I never did love ketchup. I know everyone does. It is said to be the perfect combination of sweet, sour, salty and savoury, and tomatoes are one of my favourite ingredients, but I just find ketchup to be wanting, and something that is used to blanket other flavours not actually add to the dish. The flavour profile feels a bit two dimensional and dull to me, so I don’t have it in my pantry. Not out of snobbery, I love proper Asian instant noodles and all sorts of other things. I love good eating, and that comes in many forms, I am completely open when it comes to this.
Of course, I make my own ketchup, and I love that one. I have many versions. The beauty of making it at home is, yes, you know what is in it, but also you can can create something that suits your palette better when you do. Be it sweeter, more sharp, with more depth, I like a freshness and a fruitiness. Ultimately, ketchup is just a sauce in a bottle, and you can put what you like in it.
This morning I made a gorgeous tomato sauce bulked out with pork royalty ‘nduja, a beautiful creamy sausage from Calabria, rich with pork, Calabrian chilli and fat. The fat is important, it gives texture and flavour and makes it meltingly soft. I sweetened it a bit with some caramelised onion, then I added some excellent tomato passata (try and seek out one of the bottled ones in a good Italian deli, they are worth the extra cash), and added a layer of aroma with oregano. I finished it by poaching some eggs in it and with a sprinkle of the tiniest fresh oregano leaves from my oregano plant.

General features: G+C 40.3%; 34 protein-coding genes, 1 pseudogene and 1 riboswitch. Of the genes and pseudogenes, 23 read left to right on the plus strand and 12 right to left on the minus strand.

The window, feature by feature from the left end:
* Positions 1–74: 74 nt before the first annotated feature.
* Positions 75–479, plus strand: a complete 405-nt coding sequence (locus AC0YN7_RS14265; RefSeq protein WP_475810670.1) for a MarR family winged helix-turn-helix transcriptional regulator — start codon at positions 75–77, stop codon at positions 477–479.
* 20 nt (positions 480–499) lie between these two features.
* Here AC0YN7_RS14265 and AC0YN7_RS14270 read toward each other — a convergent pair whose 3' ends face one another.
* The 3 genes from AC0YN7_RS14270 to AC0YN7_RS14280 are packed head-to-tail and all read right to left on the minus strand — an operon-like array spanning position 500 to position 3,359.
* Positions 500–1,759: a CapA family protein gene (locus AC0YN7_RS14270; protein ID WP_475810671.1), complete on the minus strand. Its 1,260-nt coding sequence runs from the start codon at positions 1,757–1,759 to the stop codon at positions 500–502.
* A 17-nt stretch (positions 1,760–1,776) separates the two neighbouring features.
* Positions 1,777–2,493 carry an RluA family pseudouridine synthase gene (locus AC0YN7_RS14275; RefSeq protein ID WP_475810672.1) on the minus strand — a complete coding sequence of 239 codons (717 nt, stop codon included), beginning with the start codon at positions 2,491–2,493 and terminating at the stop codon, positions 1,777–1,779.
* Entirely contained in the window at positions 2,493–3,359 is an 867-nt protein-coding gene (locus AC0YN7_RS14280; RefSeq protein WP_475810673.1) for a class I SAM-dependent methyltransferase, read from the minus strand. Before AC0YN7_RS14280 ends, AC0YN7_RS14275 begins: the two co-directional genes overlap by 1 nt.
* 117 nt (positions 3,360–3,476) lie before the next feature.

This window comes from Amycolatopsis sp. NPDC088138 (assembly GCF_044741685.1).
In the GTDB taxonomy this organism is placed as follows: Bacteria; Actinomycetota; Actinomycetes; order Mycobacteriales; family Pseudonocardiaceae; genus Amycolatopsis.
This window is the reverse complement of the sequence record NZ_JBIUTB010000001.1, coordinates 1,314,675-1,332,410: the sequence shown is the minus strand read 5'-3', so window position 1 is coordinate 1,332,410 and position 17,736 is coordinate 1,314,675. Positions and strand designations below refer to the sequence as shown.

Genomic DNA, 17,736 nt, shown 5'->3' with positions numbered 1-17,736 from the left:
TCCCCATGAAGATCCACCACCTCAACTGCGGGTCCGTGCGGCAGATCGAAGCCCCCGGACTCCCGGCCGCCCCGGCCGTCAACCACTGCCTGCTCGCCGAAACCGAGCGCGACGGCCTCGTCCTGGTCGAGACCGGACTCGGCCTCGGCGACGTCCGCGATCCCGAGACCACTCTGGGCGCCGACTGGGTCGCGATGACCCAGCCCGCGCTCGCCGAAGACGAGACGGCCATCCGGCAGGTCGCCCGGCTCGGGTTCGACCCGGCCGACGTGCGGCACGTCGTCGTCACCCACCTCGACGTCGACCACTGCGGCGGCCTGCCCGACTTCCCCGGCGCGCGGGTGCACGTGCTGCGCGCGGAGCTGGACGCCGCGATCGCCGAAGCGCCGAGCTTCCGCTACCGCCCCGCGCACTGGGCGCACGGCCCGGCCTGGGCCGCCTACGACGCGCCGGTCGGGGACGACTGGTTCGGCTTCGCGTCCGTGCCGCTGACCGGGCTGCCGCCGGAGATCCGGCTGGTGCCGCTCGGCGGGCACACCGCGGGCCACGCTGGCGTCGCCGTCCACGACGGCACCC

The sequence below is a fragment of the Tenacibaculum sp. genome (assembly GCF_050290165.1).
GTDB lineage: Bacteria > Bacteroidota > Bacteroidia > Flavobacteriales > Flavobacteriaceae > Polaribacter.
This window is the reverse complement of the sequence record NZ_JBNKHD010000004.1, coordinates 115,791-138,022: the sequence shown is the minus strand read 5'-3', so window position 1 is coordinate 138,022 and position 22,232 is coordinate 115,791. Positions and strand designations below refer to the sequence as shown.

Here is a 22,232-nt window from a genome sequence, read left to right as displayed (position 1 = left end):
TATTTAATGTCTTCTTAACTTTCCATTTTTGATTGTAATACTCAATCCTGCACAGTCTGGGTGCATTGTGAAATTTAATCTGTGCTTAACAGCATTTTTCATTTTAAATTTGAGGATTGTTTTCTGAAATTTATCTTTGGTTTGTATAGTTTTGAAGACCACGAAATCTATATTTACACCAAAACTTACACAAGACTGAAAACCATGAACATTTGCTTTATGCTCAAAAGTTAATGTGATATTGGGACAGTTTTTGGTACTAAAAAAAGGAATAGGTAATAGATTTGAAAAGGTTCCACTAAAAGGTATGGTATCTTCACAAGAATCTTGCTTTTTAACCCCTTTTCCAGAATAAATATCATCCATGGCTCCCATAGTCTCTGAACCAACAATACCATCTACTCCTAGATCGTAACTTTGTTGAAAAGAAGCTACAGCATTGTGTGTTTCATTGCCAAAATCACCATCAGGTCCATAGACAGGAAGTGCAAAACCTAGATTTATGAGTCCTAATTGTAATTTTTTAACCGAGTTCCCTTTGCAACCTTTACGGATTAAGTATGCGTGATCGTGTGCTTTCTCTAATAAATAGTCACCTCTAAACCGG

Sunday brunch perfection, no? Firey and persuasive, the only thing it missed was some toasted sourdough soldiers to drag through the yolk. I made some extra sauce though, so I will sort that detail for tomorrow. I can’t wait for it, but I am trying to teach myself self control and denial. Not very well, I must admit! It is dull, isn’t it?!
I love Sunday brunch, and would love to know what you make for yours? Give me some inspiration in the comments below! (via facebook or traditional comments at the bottom – I am still not sure about this system, what do you think?)
Note on the recipe: sourcing ‘nduja is not so difficult online now, or in good Italian delis if you have one near you. Look for a proper Italian one, I find that they are the best and most firey.
Recipe: ‘Nduja & Caramelised Onion Ragu with Eggs
Serves 2 (you can like me cook for yourself and reserve half for tomorrow)
Takes about an hour
2 onions, peeled, halved and sliced finely
150g ‘nduja, skin removed
400ml good Italian passata, or a tin of tomatoes (you may need to adjust the acidity with a tsp of honey and a splash of vinegar with these)
2 tbsp fresh oregano leaves or 1 tbsp dried
1 tbsp butter (or coconut oil if dairy free) and 1 tsp light oil (to stop the butter burning)
In a shallow frying pan sauté the onions in the butter and oil for a low heat, stirring occasionally. It takes about 40 minutes to caramelise properly, and don’t be tempted to add sugar. The natural sugars of the onion is all we want here.
When the onions are browning, soft and sweet, add the nduja and stir through. Add the passata and bring to the boil before reducing the heat and cooking for about 10 minutes. Taste to adjust seasoning with sea salt. The ‘nduja is salty so it may not need it. If saving half the ragu, do so now.
Add some oregano, stir through, and then create little shallow spaces in the sauce for the eggs. Crack each in, and cover with a lid so that they steam. When the white is set and the yolks is still runny they are done.
Serve with a sprinkle of oregano and some nice crusty toast if you have it.
Got the ‘nduja bug? More recipes:
Recipe: Naughty But Nice N’Duja Devilled Eggs
Recipe: Pimp My Piri Piri Poussin
More brunch recipes:
Eggs in Tomatoes, Iberico Ham, Chorizo & Black Lentils
A Quick Recipe for a Glorious Brunch: Turkish Eggs
American Style Pancakes with Bacon & Maple Syrup
Homemade Soda Farls, Morcilla & Eggs
Brunch Baked Eggs
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